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48,XXYY, 48,XXXY and 49,XXXXY syndromes: not just variants of Klinefelter syndrome

Authors

  • Nicole Tartaglia,

    1. .Section of Neurodevelopmental Behavioral Pediatrics, Department of Pediatrics, University of Colorado School of Medicine, Aurora, CO, USA
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  • Natalie Ayari,

    1. .Section of Neurodevelopmental Behavioral Pediatrics, Department of Pediatrics, University of Colorado School of Medicine, Aurora, CO, USA
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  • Susan Howell,

    1. .Section of Neurodevelopmental Behavioral Pediatrics, Department of Pediatrics, University of Colorado School of Medicine, Aurora, CO, USA
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  • Cheryl D’Epagnier,

    1. .Section of Neurodevelopmental Behavioral Pediatrics, Department of Pediatrics, University of Colorado School of Medicine, Aurora, CO, USA
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  • Philip Zeitler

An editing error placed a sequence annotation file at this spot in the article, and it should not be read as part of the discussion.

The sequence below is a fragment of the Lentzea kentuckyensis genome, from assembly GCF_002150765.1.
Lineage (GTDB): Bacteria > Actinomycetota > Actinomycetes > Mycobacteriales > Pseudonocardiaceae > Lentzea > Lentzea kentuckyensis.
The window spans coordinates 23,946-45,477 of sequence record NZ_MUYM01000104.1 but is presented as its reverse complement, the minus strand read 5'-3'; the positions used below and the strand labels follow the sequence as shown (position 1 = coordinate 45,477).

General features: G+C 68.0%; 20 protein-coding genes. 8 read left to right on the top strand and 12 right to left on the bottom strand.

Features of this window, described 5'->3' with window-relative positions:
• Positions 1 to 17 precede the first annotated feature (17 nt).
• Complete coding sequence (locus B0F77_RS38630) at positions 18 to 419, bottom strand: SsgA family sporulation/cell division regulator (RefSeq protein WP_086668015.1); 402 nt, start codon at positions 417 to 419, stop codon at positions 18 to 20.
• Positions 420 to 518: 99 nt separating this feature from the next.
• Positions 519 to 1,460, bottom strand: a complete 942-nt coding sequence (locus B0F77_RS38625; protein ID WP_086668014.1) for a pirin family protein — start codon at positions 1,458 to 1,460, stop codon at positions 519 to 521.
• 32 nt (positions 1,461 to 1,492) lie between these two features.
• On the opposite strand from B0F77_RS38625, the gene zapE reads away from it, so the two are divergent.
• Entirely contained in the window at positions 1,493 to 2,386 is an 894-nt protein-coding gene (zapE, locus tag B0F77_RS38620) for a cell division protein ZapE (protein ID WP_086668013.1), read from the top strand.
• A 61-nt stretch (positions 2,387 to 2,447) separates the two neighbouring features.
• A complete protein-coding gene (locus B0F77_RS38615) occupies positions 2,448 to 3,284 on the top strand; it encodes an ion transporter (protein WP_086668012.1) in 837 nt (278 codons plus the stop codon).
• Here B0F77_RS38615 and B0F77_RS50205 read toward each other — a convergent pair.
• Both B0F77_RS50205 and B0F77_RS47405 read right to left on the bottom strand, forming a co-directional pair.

1. .Section of Endocrinology, Department of Pediatrics, University of Colorado School of Medicine, Aurora, CO, USA
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Nicole Tartaglia, The Children’s Hospital, Child Development Unit, eXtraordinarY Kids Clinic, 13123 East 16th Ave, B140, Aurora 80045, CO, USA. Tel: +720-777-8087 | Fax: +720-777-7311 | Email: Tartaglia.nicole@tchden.org

Abstract

Sex chromosome tetrasomy and pentasomy conditions occur in 1:18 000–1:100 000 male births. While often compared with 47,XXY/Klinefelter syndrome because of shared features including tall stature and hypergonadotropic hypogonadism, 48,XXYY, 48,XXXY and 49,XXXXY syndromes are associated with additional physical findings, congenital malformations, medical problems and psychological features. While the spectrum of cognitive abilities extends much higher than originally described, developmental delays, cognitive impairments and behavioural disorders are common and require strong treatment plans. Future research should focus on genotype–phenotype relationships and the development of evidence-based treatments.

Conclusion:  The more complex physical, medical and psychological phenotypes of 48,XXYY, 48,XXXY and 49,XXXXY syndromes make distinction from 47,XXY important; however, all of these conditions share features of hypergonadotropic hypogonadism and the need for increased awareness, biomedical research and the development of evidence-based treatments.

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